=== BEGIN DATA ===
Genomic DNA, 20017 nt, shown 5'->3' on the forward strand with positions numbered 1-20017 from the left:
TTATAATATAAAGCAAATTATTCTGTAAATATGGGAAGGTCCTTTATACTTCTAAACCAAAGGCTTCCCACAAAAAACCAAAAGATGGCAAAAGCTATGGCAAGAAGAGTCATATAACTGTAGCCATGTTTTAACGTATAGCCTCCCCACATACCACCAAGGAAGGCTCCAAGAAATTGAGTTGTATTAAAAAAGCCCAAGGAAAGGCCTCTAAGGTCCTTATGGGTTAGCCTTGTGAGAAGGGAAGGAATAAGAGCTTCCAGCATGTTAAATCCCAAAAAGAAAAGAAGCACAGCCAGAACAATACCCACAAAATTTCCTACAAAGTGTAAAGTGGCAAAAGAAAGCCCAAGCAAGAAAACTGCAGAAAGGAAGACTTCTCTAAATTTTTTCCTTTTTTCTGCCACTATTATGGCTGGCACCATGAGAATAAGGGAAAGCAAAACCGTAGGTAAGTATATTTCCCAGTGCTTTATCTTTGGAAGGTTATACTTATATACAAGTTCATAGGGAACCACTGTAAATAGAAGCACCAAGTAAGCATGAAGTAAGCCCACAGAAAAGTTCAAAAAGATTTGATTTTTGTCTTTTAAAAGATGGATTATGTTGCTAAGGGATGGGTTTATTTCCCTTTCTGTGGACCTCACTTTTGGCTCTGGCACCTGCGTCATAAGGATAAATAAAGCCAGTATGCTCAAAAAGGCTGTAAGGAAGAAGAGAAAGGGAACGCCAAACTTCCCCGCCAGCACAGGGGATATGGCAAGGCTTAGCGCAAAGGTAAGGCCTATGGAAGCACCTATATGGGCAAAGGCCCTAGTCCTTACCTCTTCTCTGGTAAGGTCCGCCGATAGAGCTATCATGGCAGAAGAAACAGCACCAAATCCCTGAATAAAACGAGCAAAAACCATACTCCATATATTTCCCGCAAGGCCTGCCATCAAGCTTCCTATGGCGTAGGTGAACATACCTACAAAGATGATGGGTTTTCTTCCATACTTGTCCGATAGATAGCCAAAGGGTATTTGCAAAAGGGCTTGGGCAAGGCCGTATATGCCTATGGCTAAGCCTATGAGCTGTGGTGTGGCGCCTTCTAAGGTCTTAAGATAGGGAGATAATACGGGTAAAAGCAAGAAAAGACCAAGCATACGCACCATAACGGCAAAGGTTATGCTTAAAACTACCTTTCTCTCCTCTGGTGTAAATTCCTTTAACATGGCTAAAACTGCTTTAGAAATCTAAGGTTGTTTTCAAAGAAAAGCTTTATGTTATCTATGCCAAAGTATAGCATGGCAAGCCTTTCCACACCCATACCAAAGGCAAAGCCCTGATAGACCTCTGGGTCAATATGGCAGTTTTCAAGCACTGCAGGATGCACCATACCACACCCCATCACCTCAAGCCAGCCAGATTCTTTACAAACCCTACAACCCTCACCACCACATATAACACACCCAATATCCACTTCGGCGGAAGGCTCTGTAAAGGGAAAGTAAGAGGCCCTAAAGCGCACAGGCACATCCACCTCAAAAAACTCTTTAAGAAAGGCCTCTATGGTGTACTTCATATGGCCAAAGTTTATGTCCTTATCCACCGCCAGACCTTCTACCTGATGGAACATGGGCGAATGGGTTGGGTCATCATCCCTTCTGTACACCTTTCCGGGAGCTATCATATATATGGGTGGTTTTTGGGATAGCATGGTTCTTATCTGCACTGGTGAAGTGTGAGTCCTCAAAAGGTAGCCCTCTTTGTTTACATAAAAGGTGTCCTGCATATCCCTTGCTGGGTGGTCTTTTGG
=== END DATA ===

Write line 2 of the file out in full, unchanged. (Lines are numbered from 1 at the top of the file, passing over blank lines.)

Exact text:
TTATAATATAAAGCAAATTATTCTGTAAATATGGGAAGGTCCTTTATACTTCTAAACCAAAGGCTTCCCACAAAAAACCAAAAGATGGCAAAAGCTATGGCAAGAAGAGTCATATAACTGTAGCCATGTTTTAACGTATAGCCTCCCCACATACCACCAAGGAAGGCTCCAAGAAATTGAGTTGTATTAAAAAAGCCCAAGGAAAGGCCTCTAAGGTCCTTATGGGTTAGCCTTGTGAGAAGGGAAGGAATAAGAGCTTCCAGCATGTTAAATCCCAAAAAGAAAAGAAGCACAGCCAGAACAATACCCACAAAATTTCCTACAAAGTGTAAAGTGGCAAAAGAAAGCCCAAGCAAGAAAACTGCAGAAAGGAAGACTTCTCTAAATTTTTTCCTTTTTTCTGCCACTATTATGGCTGGCACCATGAGAATAAGGGAAAGCAAAACCGTAGGTAAGTATATTTCCCAGTGCTTTATCTTTGGAAGGTTATACTTATATACAAGTTCATAGGGAACCACTGTAAATAGAAGCACCAAGTAAGCATGAAGTAAGCCCACAGAAAAGTTCAAAAAGATTTGATTTTTGTCTTTTAAAAGATGGATTATGTTGCTAAGGGATGGGTTTATTTCCCTTTCTGTGGACCTCACTTTTGGCTCTGGCACCTGCGTCATAAGGATAAATAAAGCCAGTATGCTCAAAAAGGCTGTAAGGAAGAAGAGAAAGGGAACGCCAAACTTCCCCGCCAGCACAGGGGATATGGCAAGGCTTAGCGCAAAGGTAAGGCCTATGGAAGCACCTATATGGGCAAAGGCCCTAGTCCTTACCTCTTCTCTGGTAAGGTCCGCCGATAGAGCTATCATGGCAGAAGAAACAGCACCAAATCCCTGAATAAAACGAGCAAAAACCATACTCCATATATTTCCCGCAAGGCCTGCCATCAAGCTTCCTATGGCGTAGGTGAACATACCTACAAAGATGATGGGTTTTCTTCCATACTTGTCCGATAGATAGCCAAAGGGTATTTGCAAAAGGGCTTGGGCAAGGCCGTATATGCCTATGGCTAAGCCTATGAGCTGTGGTGTGGCGCCTTCTAAGGTCTTAAGATAGGGAGATAATACGGGTAAAAGCAAGAAAAGACCAAGCATACGCACCATAACGGCAAAGGTTATGCTTAAAACTACCTTTCTCTCCTCTGGTGTAAATTCCTTTAACATGGCTAAAACTGCTTTAGAAATCTAAGGTTGTTTTCAAAGAAAAGCTTTATGTTATCTATGCCAAAGTATAGCATGGCAAGCCTTTCCACACCCATACCAAAGGCAAAGCCCTGATAGACCTCTGGGTCAATATGGCAGTTTTCAAGCACTGCAGGATGCACCATACCACACCCCATCACCTCAAGCCAGCCAGATTCTTTACAAACCCTACAACCCTCACCACCACATATAACACACCCAATATCCACTTCGGCGGAAGGCTCTGTAAAGGGAAAGTAAGAGGCCCTAAAGCGCACAGGCACATCCACCTCAAAAAACTCTTTAAGAAAGGCCTCTATGGTGTACTTCATATGGCCAAAGTTTATGTCCTTATCCACCGCCAGACCTTCTACCTGATGGAACATGGGCGAATGGGTTGGGTCATCATCCCTTCTGTACACCTTTCCGGGAGCTATCATATATATGGGTGGTTTTTGGGATAGCATGGTTCTTATCTGCACTGGTGAAGTGTGAGTCCTCAAAAGGTAGCCCTCTTTGTTTACATAAAAGGTGTCCTGCATATCCCTTGCTGGGTGGTCTTTTGG